Green's Machines
In 1964 (only 2 years after Tibor Radó first described the Busy Beaver game), Milton W. Green of the Stanford Research Institute handcrafted a family of fastgrowing Turing Machines with \(n\) states, 2 symbols for all \(n \ge 4\).^{1} At the time of publication, Green’s Machines were the Busy Beaver champions for \(BB(n)\) for all \(n \ge 6\). This family grows roughly as fast as the Ackermann function
\[BB_{2n} \approx 3 \uparrow^{n2} 3\]and (as far as I can tell) some of them have not been beaten to this day.
Green’s Machines are still referenced often in discussion about Busy Beavers. However, I have not seen much discussion about the machines themselves. Even reading the original paper is a bit of a challenge. In it Green defines 4 different families of Turing Machines (\(M_N, G_N, B_N, BB_N\)) and I find the subtleties of how each is defined and extended to the other families to be quite confusing every time I read it. In order to support more widespread understanding of the details of Green’s constructions, this post will describe Green’s Machines and their scores in modern notation.
Note: I use names in this article that are adapted from Green’s names, but are not quite identical. The difference is somewhat subtle.
The Machines
The Green Machines are made up of two components, split up by states. These components will be a setup component \(S_k\) and a compute component \(G_n\).
G Component
The main workhorse is the \(G_n\) component. For every odd \(n\), \(G_n\) defined by the transition table:
State  0  1 

\(Q_n\)  \(1 L T_n\)  \(1 R Q_{n+2}\) 
\(T_n\)  \(0 L Q_{n2}\)  \(0 L T_n\) 
…  …  … 
\(Q_k\)  \(1 L T_k\)  \(1 R Q_{k+2}\) 
\(T_k\)  \(0 L Q_{k2}\)  \(0 L T_k\) 
…  …  … 
\(Q_1\)  \(1 R Q_1\)  \(1 R Q_3\) 
Where the \(Q_k, T_k\) are defined this way for all odd \(3 \le k \le n\).
This component has a single entry state (\(Q_n\)) which the setup component should transition into when it wants to run the \(G_n\) component and a single exit state (\(Q_{n+2}\)) which the component will transition out to when it is done with it’s computation.
These compute a series of fastgrowing functions \(G_n(k)\) that I will describe in detail below.
Setup Components
There are two different setup components \(S_3\) and \(S_4\) (with 3 and 4 states respectively). Either can be added to any \(G_n\) component in order to make a Green Machine of either even or odd number of states (respectively).
ThreeState Setup
The \(S_3\) component is defined by:
State  0  1 

\(A = Q_{n+2}\)  \(1LB\)  \(1RZ\) 
\(B\)  \(0LT\)  \(1LT\)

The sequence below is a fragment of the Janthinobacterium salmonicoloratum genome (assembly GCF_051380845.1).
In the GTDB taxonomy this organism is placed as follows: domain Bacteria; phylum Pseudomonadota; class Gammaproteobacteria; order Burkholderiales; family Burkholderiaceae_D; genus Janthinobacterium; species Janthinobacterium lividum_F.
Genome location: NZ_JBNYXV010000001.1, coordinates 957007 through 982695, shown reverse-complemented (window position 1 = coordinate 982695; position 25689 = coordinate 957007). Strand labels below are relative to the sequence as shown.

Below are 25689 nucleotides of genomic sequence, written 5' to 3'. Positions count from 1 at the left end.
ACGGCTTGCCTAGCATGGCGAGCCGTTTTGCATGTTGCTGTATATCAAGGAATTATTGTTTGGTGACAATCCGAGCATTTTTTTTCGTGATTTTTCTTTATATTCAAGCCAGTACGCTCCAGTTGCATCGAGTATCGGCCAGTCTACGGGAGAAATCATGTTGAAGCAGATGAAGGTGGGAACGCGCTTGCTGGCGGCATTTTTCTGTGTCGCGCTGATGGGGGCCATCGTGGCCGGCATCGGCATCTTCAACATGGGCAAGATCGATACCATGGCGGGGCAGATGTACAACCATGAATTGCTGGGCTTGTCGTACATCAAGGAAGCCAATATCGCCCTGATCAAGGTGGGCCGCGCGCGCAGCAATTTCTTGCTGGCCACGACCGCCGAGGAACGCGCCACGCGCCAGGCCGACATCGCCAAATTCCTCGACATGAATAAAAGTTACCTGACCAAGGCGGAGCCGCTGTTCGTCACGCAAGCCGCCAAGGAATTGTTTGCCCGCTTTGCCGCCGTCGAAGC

\(T\)  \(0 L Q_n\)  \(0LT\) 
where \(Q_n\) is the entry state and \(A = Q_{n+2}\) is the exit state of the \(G_n\) component.
When attached to \(G_{2k+1}\), this produces an even state \(BB_{2k+4}\) Green Machine (with start state A
and halt state Z
).
FourState Setup
The \(S_4\) component is defined by:
State  0  1 

\(A\)  \(1LT\)  \(1LB\) 
\(B\)  \(1LZ\)  \(1LA\) 
\(C = Q_{n+2}\)  \(0LB\)  \(1LT\) 
\(T\)  \(0 L Q_n\)  \(0LT\) 
where \(Q_n\) is the entry state and \(C = Q_{n+2}\) is the exit state of the \(G_n\) component.
which, when attached to \(G_{2k+1}\), this produces an odd state \(BB_{2k+5}\) Green Machine (with start state A
and halt state Z
).
Example Machines
Putting this all together and converting into Standard Text format we get for example:
 \(BB_7\):
1LD1LB_1LZ1LA_0LB1LD_0LE0LD_1LF1RC_0LG0LF_1RG1RE
(on bbchallenge)  \(BB_8\):
1LB1RZ_0LC1LC_0LD0LC_1LE1RA_0LF0LE_1LG1RD_0LH0LG_1RH1RF
(on bbchallenge)  \(BB_9\):
1LD1LB_1LZ1LA_0LB1LD_0LE0LD_1LF1RC_0LG0LF_1LH1RE_0LI0LH_1RI1RG
(on bbchallenge)  \(BB_{10}\):
1LB1RZ_0LC1LC_0LD0LC_1LE1RA_0LF0LE_1LG1RD_0LH0LG_1LI1RF_0LJ0LI_1RJ1RH
(on bbchallenge)
Note:
 I have not normalized these to TNF. Instead I’ve left them with the same directions and state order as Green described them for ease of comparison.
 I am using state
Z
in all of these as the halt state.H
is not a halt state, but instead the 8th state.
Class G Machines
In order to motivate the \(G_n\) component, Green defines a general specification for TMs: Class G Machines. A TM, M
, as a Class G Machine (with entry state \(M_{in}\) and exit state \(M_{out}\)) if it conforms to the following behavioral specification:
In words:
 When started in its entry state (\(M_{in}\)) on a
0
 with a string on \(k \ge 0\)
1
s to its left (and nothing else),  it performs some computation without ever traveling to the right of the initial location
 until it eventually leaves to the right in the same state (\(M_{in}\))
 with a string
1
s to its left (and nothing else).
 with a string on \(k \ge 0\)
 When started in its entry state (\(M_{in}\)) on a
1
, it moves immediately to the right and enters the exit state (\(M_{out}\)).
We will say that M
computes the function \(M(k) = m\).
Recurrence
Note: An immediate consequence of the above specification is that:
\[\begin{array}{l} 0^\infty & 1^k & M_{in} > & 0^r & 1 & \to & 0^\infty & 1^{M^r(k) + 1} & M_{out} > \\ \end{array}\]G Components
Each \(G_n\) component is a Class G Machine (with entry state \(Q_n\) and exit state \(Q_{n+2}\)). We can see this via induction.
Base Case
We can see directly that \(G_1\)
State  0  1 

\(Q_1\)  \(1 R Q_1\)  \(1 R Q_3\) 
is a Class G Machine (with entry state \(Q_1\), exit state \(Q_3\)) which computes the function:
\[G_1(k) = k + 1\]Inductive Step
We can build \(G_{n}\) by simply adding two states to \(G_{n2}\):
State  0  1 

\(Q_n\)  \(1 L T_n\)  \(1 R Q_{n+2}\) 
\(T_n\)  \(0 L Q_{n2}\)  \(0 L T_n\) 
Now, assuming that \(G_{n2}\) is a Class G Machine (with entry state \(Q_{n2}\), exit state \(Q_{n}\)), we will prove that \(G_{n}\) is a Class G Machine (with entry state \(Q_{n}\), exit state \(Q_{n+2}\)):
First, the easy part:
\[\begin{array}{l} Q_n > & 1 & \to & 1 & Q_{n+2} > \\ \end{array}\]in a single step.
Second, we will use the inductive assumption which tells us that
\[\begin{array}{l} 0^\infty & 1^k & Q_{n2} > & 0^r & 1 & \to & 0^\infty & 1^{G_{n2}^r(k) + 1} & Q_n > \\ \end{array}\]in order to prove:
\[\begin{array}{l} 0^\infty & 1^k & Q_n > & 0 & \to & 0^\infty & 1^k & < T_n & & 1 \\ & & & & \to & 0^\infty & & < T_n & 0^k & 1 \\ & & & & \to & 0^\infty & & < Q_{n2} & 0^{k+1} & 1 \\ & & & & = & 0^\infty & & Q_{n2} > & 0^{k+2} & 1 \\ & & & & \to & 0^\infty & 1^{G_{n2}^{k+2}(0) + 1} & Q_n > \\ \end{array}\]thus proving that \(G_n\) is a Class G Machine and also that
\[G_n(k) = G_{n2}^{k+2}(0) + 1\]Fastgrowing Hierarchy